I looked at the Konark dial and it seems vertical even though for an equatorial dial with equal hour angles it should really be inclined ~ 20 degrees to the vertical for a city on latitude 19.89 degrees N.

And neither is it accurate to just place a finger roughly square to the dial as the pointer on an equatorial dial at Konark should be inclined ~ 20 degrees below the horizontal.

The basic dial is therefore simple.

Dials which are not equatorial and/or are not south facing may have their hour angles calculated from geometry that has been around for at least 1500 years.

And don't forget that guys like Al-Battani were no mean mathematicians.

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    $\begingroup$ Indeed! You can project an equatorial hour angle dial to any plane using trigonometry, although projection to horizontal or south-facing (in the northern hemisphere) planes is easiest. Indian mathematicians 750 years ago had considerable knowledge of trigonometry, and it took Western mathematicians a couple of centuries to catch up to them. en.wikipedia.org/wiki/… $\endgroup$
    – PM 2Ring
    Jan 15, 2023 at 20:47
  • $\begingroup$ @PM 2Ring But be careful that the projection is from the new plane hour-angle back to the equatorial plane hour-angle and not vice-versa ! But the equations in the Sundial wiki page are precise - I derived them myself via 3D Euclidean geometry and checked them against rotation matrix methods used by others - same result. And a 24 hour dial is possible using a glass plate. $\endgroup$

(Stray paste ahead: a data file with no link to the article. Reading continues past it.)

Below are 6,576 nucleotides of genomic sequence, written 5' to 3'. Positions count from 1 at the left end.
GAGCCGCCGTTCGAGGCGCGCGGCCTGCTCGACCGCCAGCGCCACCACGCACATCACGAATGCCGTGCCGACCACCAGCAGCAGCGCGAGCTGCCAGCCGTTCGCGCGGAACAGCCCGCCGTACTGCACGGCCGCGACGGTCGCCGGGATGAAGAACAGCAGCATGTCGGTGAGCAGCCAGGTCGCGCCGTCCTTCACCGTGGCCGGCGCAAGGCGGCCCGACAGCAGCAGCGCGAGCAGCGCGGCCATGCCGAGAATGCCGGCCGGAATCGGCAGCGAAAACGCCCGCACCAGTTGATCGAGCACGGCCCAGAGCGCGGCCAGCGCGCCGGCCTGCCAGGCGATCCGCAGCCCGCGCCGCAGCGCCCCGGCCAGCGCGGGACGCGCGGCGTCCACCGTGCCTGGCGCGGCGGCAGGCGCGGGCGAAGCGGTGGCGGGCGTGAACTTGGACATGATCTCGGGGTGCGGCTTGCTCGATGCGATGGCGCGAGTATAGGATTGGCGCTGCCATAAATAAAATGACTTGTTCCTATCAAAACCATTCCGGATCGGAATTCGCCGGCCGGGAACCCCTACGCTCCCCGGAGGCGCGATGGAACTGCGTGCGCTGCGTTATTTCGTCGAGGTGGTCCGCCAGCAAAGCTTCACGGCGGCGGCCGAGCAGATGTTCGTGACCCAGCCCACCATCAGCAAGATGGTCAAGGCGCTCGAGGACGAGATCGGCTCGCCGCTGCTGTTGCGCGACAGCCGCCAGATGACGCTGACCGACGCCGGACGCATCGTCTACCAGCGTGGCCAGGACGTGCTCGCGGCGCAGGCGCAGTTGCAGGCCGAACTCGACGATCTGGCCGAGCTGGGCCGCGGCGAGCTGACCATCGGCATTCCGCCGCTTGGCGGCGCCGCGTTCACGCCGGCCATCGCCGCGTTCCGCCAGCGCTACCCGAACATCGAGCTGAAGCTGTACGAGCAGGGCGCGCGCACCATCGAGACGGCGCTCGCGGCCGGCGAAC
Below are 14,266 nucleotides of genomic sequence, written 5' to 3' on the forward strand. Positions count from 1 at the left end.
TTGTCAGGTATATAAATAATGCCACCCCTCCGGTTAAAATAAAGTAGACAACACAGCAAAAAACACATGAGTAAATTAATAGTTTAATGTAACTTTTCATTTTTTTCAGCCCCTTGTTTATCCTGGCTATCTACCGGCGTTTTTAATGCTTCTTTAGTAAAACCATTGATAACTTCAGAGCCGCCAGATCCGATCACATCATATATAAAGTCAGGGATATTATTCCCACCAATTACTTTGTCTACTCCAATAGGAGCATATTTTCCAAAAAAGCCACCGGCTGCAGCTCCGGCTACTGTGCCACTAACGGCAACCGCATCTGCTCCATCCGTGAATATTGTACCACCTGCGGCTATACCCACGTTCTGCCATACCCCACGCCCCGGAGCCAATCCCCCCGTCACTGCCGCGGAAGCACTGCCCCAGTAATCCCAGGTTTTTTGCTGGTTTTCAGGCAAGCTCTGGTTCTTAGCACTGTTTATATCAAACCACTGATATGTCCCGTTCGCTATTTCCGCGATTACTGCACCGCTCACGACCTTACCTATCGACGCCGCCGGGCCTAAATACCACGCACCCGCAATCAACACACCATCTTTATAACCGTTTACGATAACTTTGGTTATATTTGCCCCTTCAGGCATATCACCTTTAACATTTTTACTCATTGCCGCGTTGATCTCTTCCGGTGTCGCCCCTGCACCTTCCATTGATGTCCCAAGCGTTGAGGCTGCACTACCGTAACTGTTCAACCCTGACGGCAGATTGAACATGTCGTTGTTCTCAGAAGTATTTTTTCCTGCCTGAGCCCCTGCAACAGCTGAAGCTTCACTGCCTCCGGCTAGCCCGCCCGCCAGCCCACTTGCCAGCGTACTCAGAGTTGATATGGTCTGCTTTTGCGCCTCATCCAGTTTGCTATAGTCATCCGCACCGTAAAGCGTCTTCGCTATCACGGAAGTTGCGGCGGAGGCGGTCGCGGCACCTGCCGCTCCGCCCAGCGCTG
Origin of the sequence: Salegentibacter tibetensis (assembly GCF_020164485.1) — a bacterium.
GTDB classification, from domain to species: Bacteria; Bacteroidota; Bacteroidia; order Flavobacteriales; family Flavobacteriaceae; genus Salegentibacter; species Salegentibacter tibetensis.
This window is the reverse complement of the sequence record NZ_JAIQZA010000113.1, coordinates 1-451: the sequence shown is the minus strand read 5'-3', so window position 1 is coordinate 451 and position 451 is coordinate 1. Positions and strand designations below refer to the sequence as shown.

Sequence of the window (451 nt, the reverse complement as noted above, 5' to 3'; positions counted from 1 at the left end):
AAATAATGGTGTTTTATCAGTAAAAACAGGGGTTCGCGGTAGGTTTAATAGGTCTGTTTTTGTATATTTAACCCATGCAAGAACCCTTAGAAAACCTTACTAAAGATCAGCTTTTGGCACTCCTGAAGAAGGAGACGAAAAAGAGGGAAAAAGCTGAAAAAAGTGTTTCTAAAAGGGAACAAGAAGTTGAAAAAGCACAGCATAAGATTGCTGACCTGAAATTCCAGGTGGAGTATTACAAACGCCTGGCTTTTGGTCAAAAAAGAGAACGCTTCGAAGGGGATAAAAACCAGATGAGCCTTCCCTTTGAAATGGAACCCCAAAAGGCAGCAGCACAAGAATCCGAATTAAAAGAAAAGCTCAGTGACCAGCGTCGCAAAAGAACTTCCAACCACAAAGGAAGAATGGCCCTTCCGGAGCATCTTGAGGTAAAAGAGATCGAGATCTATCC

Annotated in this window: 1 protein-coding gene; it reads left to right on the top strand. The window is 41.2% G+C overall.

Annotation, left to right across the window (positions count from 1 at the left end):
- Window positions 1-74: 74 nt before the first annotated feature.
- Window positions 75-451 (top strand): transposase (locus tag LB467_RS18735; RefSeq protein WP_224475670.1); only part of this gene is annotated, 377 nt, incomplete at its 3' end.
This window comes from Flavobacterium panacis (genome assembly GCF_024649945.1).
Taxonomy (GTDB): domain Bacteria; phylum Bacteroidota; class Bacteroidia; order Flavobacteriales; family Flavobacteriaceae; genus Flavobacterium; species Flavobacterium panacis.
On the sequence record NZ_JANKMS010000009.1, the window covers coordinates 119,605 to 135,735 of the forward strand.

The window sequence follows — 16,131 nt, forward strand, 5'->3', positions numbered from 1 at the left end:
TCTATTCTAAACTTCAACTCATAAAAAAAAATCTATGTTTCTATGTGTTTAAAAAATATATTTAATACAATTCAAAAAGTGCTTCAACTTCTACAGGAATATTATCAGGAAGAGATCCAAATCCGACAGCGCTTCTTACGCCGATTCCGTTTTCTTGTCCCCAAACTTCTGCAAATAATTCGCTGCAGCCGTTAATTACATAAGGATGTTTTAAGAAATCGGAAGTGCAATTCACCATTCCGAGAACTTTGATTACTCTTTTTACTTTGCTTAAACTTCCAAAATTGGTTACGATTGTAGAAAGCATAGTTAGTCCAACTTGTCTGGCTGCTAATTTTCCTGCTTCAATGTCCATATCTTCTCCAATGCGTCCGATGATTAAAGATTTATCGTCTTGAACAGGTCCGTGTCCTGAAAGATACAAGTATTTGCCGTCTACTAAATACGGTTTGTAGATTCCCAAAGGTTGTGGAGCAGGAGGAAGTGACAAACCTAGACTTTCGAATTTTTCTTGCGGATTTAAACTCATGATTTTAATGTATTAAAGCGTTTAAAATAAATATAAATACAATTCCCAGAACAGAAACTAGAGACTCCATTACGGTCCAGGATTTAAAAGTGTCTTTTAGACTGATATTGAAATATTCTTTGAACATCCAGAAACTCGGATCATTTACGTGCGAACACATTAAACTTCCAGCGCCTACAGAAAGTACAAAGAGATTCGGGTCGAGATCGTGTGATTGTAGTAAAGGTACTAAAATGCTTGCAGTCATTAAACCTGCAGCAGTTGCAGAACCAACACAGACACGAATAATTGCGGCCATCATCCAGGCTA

– Trunk
    Jan 15, 2023 at 21:52
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    $\begingroup$ Here's a sundial I designed a couple of decades ago. And here's a more complete version. $\endgroup$
    – PM 2Ring
    Jan 16, 2023 at 4:59
  • $\begingroup$ @ PM 2Ring Nice idea. Note that the gnomons on the east and west-facing sides must be parallel to that on the principal north/south facing sides. This is usually done by raising the gnomon (by about quarter of the diameter of the dial plate) above the plate plane. qph.cf2.quoracdn.net/… It seems your craftsman just inserted a gnomon square to the east and west facing plates. $\endgroup$
    – Trunk
    Jan 16, 2023 at 12:45
  • $\begingroup$ Using a pin or rod for the gnomon on the east & west dials has the advantage that it can show the declination. OTOH, such a long protruding gnomon can be hazardous (and a target for vandals) unless the dial is very large. I don't know what you mean by "your craftsman". As I said, I created that design, and "built" and rendered it using POV-Ray. The dial and its shadows are mathematically accurate. $\endgroup$
    – PM 2Ring
    Jan 16, 2023 at 13:34